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Refs and the Component Lifecycle

Calling Components and Elements Directly

Many times, one needs to directly call the methods of a component or HTML element. This can be accomplished by using the special ref prop which exists on all components and elements, and works in much the same way as React refs do.

const elementRef = FSComponent.createRef<HTMLDivElement>();
const element = <div ref={elementRef}>Texty Goodness</div>;

FSComponent.render(element, document.getElementById('TextyContainer'));

By using the special ref prop, the element or component will be assigned to the instance property of that passed-in ref after (and only after) the element is rendered.


A component or element's ref will not be assigned until the element is rendered. If the instance property is accessed before it has been assigned, an error will be thrown. You can instead use getOrDefault() if you would like to get either the instance or undefined. This method will not throw an error, and is therefore a good choice in areas where you don't know if rendering will yet be complete and would like to check on your own.

Lifecycle Methods Available on DisplayComponent

Also like React, FSComponent components have a few lifecycle methods which can be used to run code at specific times in the rendering cycle of a component.


In FSComponent, component constructors are called as soon as the JSX elements are created, prior to starting the render cycle. Components are created from the bottom of the tree up.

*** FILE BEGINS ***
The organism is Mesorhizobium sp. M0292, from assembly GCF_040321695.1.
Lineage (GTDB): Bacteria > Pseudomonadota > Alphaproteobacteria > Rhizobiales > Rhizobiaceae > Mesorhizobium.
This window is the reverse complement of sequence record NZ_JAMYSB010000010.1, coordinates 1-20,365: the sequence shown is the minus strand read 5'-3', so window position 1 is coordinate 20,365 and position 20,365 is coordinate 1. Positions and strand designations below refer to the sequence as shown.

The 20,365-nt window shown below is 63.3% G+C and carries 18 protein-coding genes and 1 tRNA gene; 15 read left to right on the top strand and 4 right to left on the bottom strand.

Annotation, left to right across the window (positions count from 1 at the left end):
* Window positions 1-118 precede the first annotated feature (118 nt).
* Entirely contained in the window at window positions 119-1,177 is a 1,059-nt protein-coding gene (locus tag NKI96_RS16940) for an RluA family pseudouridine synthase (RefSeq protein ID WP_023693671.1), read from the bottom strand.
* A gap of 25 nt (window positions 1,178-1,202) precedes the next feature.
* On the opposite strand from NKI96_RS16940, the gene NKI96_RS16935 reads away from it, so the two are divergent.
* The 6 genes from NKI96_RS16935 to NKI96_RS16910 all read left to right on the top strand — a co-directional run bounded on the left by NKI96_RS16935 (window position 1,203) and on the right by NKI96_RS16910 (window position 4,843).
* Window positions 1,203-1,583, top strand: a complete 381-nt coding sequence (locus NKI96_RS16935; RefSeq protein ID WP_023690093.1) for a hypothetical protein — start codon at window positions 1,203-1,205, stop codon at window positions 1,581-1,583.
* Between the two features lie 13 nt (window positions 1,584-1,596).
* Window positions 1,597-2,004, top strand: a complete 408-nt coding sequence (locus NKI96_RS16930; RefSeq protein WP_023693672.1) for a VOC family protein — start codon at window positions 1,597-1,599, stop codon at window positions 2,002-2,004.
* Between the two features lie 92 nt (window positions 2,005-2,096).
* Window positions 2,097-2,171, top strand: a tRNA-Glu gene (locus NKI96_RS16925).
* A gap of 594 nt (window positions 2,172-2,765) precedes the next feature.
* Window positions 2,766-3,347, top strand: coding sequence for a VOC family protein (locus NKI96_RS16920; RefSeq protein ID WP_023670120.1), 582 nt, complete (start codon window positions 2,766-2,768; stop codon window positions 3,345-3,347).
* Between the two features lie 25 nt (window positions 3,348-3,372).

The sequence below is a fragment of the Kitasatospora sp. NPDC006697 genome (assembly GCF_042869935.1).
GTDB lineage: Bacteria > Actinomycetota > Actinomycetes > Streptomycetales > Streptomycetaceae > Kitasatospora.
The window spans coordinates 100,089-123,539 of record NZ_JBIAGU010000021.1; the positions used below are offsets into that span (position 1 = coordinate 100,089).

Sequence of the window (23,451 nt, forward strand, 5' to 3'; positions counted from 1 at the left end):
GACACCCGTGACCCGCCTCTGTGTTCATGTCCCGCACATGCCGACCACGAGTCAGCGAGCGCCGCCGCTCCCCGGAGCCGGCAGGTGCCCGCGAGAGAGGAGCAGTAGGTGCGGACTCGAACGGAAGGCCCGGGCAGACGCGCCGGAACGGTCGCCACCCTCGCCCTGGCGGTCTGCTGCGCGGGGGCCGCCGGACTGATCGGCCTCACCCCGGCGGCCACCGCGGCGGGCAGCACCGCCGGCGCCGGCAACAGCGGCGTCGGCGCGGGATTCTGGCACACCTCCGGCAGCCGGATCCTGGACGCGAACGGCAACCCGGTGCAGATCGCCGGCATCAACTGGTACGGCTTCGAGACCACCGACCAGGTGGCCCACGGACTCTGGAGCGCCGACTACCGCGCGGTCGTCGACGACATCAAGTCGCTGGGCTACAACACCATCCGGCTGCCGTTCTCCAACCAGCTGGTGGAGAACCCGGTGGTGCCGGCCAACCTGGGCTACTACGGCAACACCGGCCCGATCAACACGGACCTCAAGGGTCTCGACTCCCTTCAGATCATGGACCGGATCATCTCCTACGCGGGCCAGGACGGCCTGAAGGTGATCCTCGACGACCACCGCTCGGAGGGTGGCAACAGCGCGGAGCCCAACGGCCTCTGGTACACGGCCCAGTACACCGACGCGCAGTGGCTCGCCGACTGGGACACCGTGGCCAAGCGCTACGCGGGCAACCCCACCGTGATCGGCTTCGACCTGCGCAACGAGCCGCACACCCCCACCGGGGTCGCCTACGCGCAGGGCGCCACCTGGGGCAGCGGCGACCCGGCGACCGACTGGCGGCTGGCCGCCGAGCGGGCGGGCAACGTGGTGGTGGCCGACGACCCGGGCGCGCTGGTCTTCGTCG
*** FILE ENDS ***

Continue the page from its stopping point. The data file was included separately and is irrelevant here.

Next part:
constructor(props: TextyComponentProps) {

console.log('Getting constructed...');


The onBeforeRender() method is called on a component immediately before the component's render() method is called. This can be good for code that doesn't really fit into a normal constructor but needs to run before the component's rendering starts.

public onBeforeRender(): void {

console.log('Just before rendering.');


The onAfterRender() method is called on a component when the entire tree underneath it and its own render() method have finished. Any code called from here, and after, is guaranteed to have access to any component or element refs, since they will all have been rendered. This method also has access to the virtual DOM node that resulted from its rendering, which is useful for a number of virtual DOM inspection purposes.

public onAfterRender(node: VNode): void {

console.log(`I have ${node.children.length} children.`);

It is good practice to call super within the two lifecycle methods, just as one would for a constructor.

Adding Dynamic Styling to a Component With Ref and Lifecyle Methods

One of the most common ways of using both of these concepts in the framework is to change the styling of an element in a component dynamically due to changes in incoming data.

In MyComponent, add a field for a ref to the display div to the top of the class:

private readonly elementRef = FSComponent.createRef<HTMLDivElement>();

And hook it up to the display div by adding the ref prop to that element in the render() method:

<div ref={this.elementRef} class='my-component'>{this.indicatedAirspeed} IAS</div>

Then, subscribe to the indicatedAirspeed value and use the following code to toggle a class on or off by adding the following to the lifecycle method onAfterRender():

public onAfterRender(node: VNode): void {

this.indicatedAirspeed.sub(airspeed => {
if (airspeed > 40) {
} else {

We use the lifecycle method onAfterRender() here because we are accessing a ref instance, which is guaranteed to be available when and after onAfterRender() is called.

Finally, we can add some styling to this alert class in our MyComponent.css:

.alert {
color: white;
background-color: red;

Upon rebuild/resync, we should now see the styling of our airspeed value change when it is above 40 knots.